I am a workspace voyeur — especially writer’s workspaces. My bible here is Jill Krementz’s The Writer’s Desk, a collection of wonderfully evocative photographs of, well, writer’s desks. In the introduction, John Updike writes, “I look at these photographs with a prurient interest, the way that I might look at the beds of notorious courtesans. Except that the beds would tell me less than these desks do. Here the intimacy of the literary act is caught in flagrante delicto: at these desks characters are spawned, plots are spun, imaginative distances are spanned.”
Talese dresses up every day, walks the outside stairs of his apartment down to an old wine cellar where he works, saves everything in boxes and file folders, and looks damned good for 80.
Love this bit on being a documentarian of your own process:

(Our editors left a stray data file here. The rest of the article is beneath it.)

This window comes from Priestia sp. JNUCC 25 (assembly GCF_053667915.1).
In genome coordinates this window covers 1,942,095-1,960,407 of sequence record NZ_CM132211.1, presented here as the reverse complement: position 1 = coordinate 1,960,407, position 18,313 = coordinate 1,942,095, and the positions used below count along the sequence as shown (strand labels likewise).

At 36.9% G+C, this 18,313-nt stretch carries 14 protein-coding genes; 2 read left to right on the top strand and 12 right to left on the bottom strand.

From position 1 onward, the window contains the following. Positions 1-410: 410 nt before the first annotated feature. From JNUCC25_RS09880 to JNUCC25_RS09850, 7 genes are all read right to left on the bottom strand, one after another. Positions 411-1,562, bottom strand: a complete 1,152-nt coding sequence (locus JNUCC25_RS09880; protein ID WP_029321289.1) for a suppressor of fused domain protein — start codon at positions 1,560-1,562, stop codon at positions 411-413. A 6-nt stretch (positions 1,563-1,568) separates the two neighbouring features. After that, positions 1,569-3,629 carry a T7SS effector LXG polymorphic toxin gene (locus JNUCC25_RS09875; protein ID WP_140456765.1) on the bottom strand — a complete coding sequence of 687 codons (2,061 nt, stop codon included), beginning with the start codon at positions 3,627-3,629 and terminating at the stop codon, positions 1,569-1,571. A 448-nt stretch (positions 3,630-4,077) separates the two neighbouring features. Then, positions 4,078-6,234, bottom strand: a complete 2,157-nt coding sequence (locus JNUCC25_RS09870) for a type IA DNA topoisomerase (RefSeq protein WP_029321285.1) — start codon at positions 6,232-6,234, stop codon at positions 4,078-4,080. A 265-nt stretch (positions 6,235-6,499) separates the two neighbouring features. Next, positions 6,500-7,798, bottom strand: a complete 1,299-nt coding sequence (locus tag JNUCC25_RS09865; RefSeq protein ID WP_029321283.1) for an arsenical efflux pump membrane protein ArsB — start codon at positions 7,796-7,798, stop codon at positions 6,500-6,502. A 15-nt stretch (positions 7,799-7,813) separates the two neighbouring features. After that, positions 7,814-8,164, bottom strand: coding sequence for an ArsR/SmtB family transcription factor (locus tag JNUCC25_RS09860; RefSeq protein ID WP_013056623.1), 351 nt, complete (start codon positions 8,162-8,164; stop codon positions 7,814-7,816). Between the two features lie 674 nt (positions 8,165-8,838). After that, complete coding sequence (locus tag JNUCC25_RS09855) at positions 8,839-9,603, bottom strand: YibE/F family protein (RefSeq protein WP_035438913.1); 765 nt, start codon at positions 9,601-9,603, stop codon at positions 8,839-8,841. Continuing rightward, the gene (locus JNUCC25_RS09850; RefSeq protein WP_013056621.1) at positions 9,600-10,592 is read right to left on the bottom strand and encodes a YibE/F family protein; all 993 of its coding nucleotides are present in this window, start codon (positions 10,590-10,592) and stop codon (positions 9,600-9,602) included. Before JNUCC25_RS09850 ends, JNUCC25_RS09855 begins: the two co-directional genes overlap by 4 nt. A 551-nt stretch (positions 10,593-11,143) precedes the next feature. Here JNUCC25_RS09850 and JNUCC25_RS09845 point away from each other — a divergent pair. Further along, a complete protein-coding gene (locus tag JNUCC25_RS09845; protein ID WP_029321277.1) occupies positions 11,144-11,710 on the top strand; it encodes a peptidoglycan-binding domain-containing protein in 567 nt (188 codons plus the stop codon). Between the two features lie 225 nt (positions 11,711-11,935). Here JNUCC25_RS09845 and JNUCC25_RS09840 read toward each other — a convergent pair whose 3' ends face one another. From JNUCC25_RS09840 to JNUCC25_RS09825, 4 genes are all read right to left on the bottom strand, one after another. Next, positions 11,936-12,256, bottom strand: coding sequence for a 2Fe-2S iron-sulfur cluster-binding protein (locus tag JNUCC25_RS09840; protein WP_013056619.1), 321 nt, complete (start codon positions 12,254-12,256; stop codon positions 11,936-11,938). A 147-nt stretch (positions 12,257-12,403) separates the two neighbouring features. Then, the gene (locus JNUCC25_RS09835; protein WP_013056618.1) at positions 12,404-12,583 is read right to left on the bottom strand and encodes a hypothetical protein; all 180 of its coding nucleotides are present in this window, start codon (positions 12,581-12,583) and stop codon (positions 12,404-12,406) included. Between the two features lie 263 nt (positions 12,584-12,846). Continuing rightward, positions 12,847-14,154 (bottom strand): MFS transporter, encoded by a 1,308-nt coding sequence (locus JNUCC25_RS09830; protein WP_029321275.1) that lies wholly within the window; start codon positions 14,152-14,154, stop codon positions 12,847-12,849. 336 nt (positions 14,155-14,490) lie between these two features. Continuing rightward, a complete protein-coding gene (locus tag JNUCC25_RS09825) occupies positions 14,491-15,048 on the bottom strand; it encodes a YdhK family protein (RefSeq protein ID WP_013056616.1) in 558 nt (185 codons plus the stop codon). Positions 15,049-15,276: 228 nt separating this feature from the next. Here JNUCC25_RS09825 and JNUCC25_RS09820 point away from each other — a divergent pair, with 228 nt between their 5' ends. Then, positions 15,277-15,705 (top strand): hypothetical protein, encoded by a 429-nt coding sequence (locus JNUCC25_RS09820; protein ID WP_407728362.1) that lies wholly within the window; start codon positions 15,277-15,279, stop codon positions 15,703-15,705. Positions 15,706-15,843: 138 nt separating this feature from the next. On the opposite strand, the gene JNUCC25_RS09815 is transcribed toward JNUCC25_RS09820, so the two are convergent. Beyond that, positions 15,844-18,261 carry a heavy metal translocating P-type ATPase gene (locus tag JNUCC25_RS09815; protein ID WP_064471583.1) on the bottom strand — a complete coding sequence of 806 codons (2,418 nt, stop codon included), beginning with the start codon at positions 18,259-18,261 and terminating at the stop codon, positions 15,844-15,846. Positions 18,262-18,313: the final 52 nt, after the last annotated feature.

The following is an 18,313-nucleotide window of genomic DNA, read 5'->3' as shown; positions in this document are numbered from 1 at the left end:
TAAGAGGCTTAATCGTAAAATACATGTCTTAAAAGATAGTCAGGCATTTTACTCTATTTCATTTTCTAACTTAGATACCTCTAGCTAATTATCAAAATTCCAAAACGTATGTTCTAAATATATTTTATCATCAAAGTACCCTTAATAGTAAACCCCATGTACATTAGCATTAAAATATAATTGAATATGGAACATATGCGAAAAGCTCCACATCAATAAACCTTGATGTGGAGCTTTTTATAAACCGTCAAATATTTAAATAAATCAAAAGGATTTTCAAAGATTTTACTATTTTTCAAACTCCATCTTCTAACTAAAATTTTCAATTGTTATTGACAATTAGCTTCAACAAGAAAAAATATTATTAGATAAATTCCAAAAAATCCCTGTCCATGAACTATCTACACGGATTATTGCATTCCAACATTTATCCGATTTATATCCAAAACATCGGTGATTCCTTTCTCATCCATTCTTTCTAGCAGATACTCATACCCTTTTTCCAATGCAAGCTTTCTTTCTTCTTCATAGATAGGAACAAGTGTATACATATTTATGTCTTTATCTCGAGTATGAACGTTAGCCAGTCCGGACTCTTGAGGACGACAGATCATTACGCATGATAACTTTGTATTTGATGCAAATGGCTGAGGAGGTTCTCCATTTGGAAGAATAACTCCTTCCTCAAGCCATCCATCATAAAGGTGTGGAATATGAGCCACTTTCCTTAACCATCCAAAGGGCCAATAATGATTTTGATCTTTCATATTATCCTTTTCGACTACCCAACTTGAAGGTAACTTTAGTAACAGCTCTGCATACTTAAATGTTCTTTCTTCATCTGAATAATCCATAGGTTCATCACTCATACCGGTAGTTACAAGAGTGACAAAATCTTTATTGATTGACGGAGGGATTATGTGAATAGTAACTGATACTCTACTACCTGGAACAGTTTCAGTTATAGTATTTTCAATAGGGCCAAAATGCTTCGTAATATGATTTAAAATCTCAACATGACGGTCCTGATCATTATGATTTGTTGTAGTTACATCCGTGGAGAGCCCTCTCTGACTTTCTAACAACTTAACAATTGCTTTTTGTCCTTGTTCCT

I save everything. I think that I’m a person of record… Some people collect a lot of stuff and then they don’t know where it is. I know where it is — it’s all on file… It’s a whole process of giving worth to every moment of your day. I’ve seen things. I’ve interviewed hundreds and hundreds of people over many years. By saving it, I’m not just being a collector of stuff — I’m a documentarian of what it is that I do. Who I know. What I see. This stuff is never dead because stories never die. Stories are never over.
You must have a room, or a certain hour or so a day, where you don’t know what was in the newspapers that morning, you don’t know who your friends are, you don’t know what you owe anybody, you don’t know what anybody owes to you. This is a place where you can simply experience and bring forth what you are and what you might be. This is the place of creative incubation. At first you may find that nothing happens there. But if you have a sacred place and use it, something eventually will happen.